Message 12 of 15 , Dec 8, 2007
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                            When I've had this discussion with Sir Aethelred or Master Gordon in
                            the past, they seem to concur that many simple hand tools (saws,
                            files, carving knives) we have now were known in that time
                            period. It's just that some of those same simple hand tools have
                            gone out of modern popularity due to new, electric (and therefore
                            exciting and maybe dangerous) tools.

                            We have a couple books on the subject, if you make it over here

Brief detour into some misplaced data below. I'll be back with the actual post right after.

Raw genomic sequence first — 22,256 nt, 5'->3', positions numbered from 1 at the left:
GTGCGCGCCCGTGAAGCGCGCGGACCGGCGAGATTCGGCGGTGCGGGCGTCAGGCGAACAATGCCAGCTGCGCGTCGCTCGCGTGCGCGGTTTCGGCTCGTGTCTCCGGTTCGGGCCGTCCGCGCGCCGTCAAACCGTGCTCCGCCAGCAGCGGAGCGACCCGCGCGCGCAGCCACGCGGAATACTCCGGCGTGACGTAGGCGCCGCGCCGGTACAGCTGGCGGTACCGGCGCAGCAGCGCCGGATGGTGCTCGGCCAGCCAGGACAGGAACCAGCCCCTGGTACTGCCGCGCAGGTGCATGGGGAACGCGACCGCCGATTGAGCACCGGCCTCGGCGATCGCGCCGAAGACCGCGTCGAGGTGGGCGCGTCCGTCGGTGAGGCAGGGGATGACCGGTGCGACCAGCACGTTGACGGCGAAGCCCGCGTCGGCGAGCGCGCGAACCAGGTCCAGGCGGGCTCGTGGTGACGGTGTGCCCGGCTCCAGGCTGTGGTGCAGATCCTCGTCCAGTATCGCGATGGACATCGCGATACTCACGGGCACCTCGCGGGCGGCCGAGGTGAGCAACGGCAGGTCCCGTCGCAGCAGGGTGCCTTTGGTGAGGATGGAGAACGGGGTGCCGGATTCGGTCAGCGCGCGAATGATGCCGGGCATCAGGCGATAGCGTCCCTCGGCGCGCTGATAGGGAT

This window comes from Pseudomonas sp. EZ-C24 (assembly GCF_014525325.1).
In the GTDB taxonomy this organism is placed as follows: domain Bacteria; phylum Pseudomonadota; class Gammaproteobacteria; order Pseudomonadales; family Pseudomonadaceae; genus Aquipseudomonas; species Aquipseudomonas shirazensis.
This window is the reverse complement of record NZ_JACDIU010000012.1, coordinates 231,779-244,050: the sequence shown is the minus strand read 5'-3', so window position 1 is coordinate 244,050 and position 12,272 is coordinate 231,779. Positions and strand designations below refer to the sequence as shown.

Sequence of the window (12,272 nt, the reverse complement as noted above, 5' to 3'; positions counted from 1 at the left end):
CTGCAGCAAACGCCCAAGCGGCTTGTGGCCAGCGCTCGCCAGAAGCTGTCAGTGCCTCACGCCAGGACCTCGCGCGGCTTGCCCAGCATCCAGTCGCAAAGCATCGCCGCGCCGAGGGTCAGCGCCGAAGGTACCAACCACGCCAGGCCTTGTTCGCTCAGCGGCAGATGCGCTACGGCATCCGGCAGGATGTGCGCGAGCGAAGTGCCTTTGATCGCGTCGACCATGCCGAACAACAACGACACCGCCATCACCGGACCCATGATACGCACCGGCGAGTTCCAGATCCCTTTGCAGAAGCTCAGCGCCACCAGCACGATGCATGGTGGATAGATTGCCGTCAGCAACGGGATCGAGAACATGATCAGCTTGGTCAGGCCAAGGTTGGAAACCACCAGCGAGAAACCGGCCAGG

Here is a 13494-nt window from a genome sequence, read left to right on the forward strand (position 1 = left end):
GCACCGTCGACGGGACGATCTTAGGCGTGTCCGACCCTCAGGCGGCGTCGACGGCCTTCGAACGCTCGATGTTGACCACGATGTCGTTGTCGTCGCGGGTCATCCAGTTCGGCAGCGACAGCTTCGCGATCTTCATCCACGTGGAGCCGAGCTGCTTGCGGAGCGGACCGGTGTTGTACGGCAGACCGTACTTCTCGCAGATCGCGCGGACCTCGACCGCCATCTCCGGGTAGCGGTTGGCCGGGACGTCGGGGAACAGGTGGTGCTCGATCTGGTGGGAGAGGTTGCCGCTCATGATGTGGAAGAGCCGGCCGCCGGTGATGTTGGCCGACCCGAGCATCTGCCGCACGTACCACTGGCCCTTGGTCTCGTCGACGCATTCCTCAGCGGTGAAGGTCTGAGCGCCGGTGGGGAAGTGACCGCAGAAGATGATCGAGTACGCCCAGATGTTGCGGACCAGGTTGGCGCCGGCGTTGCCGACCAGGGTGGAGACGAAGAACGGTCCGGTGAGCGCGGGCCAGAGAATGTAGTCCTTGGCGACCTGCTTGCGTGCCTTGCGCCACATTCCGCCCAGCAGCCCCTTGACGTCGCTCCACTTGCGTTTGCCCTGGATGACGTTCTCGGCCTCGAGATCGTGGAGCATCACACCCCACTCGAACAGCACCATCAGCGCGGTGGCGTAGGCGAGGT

sometime for shooting. Or if I remember, I can try to bring them to
                            Ursalmas (I might need a reminder closer to the event). Or corner
                            one of the above mentioned at AnTir Twelfth Night, I'm sure they'd
                            both appreciate the distraction from meetings.

                            Shadhra

                            At 01:02 PM 12/8/2007, you wrote:
                            >I concur with James' conclusion regarding documentation for either
                            >self-nocks or fletching. Apparently either the activity was of such
                            >base nature that
                            >chroniclers felt it unworthy of documentation, or it was a
                            >guild activity and
                            >medieval guilds were word-of-mouth and very secretive. In fact, Roger